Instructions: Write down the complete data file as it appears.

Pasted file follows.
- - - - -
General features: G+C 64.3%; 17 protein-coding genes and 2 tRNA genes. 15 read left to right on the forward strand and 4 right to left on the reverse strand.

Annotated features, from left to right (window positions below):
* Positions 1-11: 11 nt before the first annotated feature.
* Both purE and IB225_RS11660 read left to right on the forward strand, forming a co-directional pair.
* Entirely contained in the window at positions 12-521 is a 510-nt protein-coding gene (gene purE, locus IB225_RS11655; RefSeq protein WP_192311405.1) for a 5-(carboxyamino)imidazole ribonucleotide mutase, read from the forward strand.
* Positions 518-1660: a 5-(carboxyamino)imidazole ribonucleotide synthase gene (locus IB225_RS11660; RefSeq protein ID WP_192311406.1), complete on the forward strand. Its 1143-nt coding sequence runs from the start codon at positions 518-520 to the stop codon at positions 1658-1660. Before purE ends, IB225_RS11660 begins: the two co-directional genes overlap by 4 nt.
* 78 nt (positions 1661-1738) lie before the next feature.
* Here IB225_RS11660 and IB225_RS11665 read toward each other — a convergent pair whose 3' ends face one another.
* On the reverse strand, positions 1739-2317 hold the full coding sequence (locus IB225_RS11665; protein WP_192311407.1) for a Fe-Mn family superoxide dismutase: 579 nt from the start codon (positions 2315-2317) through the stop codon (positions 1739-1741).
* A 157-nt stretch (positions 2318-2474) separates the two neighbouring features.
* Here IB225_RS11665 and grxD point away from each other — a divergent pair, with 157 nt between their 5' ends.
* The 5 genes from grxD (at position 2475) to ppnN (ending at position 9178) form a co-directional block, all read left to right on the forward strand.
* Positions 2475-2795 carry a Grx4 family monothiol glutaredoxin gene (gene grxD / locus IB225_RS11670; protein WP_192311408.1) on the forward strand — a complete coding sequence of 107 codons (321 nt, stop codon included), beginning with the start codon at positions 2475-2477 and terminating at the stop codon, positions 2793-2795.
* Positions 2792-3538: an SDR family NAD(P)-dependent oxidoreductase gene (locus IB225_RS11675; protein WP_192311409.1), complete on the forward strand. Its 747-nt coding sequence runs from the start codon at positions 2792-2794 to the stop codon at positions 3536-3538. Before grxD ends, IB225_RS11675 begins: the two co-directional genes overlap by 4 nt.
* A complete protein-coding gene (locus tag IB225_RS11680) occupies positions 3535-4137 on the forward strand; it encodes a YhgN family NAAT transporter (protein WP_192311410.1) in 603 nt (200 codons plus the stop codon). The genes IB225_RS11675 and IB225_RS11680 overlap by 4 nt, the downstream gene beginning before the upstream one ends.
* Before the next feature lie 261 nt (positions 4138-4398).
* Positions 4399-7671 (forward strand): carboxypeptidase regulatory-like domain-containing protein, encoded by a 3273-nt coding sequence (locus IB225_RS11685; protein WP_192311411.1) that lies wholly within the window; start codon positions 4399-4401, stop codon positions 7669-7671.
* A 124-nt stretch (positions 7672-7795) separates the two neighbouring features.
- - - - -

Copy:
General features: G+C 64.3%; 17 protein-coding genes and 2 tRNA genes. 15 read left to right on the forward strand and 4 right to left on the reverse strand.

Annotated features, from left to right (window positions below):
* Positions 1-11: 11 nt before the first annotated feature.
* Both purE and IB225_RS11660 read left to right on the forward strand, forming a co-directional pair.
* Entirely contained in the window at positions 12-521 is a 510-nt protein-coding gene (gene purE, locus IB225_RS11655; RefSeq protein WP_192311405.1) for a 5-(carboxyamino)imidazole ribonucleotide mutase, read from the forward strand.
* Positions 518-1660: a 5-(carboxyamino)imidazole ribonucleotide synthase gene (locus IB225_RS11660; RefSeq protein ID WP_192311406.1), complete on the forward strand. Its 1143-nt coding sequence runs from the start codon at positions 518-520 to the stop codon at positions 1658-1660. Before purE ends, IB225_RS11660 begins: the two co-directional genes overlap by 4 nt.
* 78 nt (positions 1661-1738) lie before the next feature.
* Here IB225_RS11660 and IB225_RS11665 read toward each other — a convergent pair whose 3' ends face one another.
* On the reverse strand, positions 1739-2317 hold the full coding sequence (locus IB225_RS11665; protein WP_192311407.1) for a Fe-Mn family superoxide dismutase: 579 nt from the start codon (positions 2315-2317) through the stop codon (positions 1739-1741).
* A 157-nt stretch (positions 2318-2474) separates the two neighbouring features.
* Here IB225_RS11665 and grxD point away from each other — a divergent pair, with 157 nt between their 5' ends.
* The 5 genes from grxD (at position 2475) to ppnN (ending at position 9178) form a co-directional block, all read left to right on the forward strand.
* Positions 2475-2795 carry a Grx4 family monothiol glutaredoxin gene (gene grxD / locus IB225_RS11670; protein WP_192311408.1) on the forward strand — a complete coding sequence of 107 codons (321 nt, stop codon included), beginning with the start codon at positions 2475-2477 and terminating at the stop codon, positions 2793-2795.
* Positions 2792-3538: an SDR family NAD(P)-dependent oxidoreductase gene (locus IB225_RS11675; protein WP_192311409.1), complete on the forward strand. Its 747-nt coding sequence runs from the start codon at positions 2792-2794 to the stop codon at positions 3536-3538. Before grxD ends, IB225_RS11675 begins: the two co-directional genes overlap by 4 nt.
* A complete protein-coding gene (locus tag IB225_RS11680) occupies positions 3535-4137 on the forward strand; it encodes a YhgN family NAAT transporter (protein WP_192311410.1) in 603 nt (200 codons plus the stop codon). The genes IB225_RS11675 and IB225_RS11680 overlap by 4 nt, the downstream gene beginning before the upstream one ends.
* Before the next feature lie 261 nt (positions 4138-4398).
* Positions 4399-7671 (forward strand): carboxypeptidase regulatory-like domain-containing protein, encoded by a 3273-nt coding sequence (locus IB225_RS11685; protein WP_192311411.1) that lies wholly within the window; start codon positions 4399-4401, stop codon positions 7669-7671.
* A 124-nt stretch (positions 7672-7795) separates the two neighbouring features.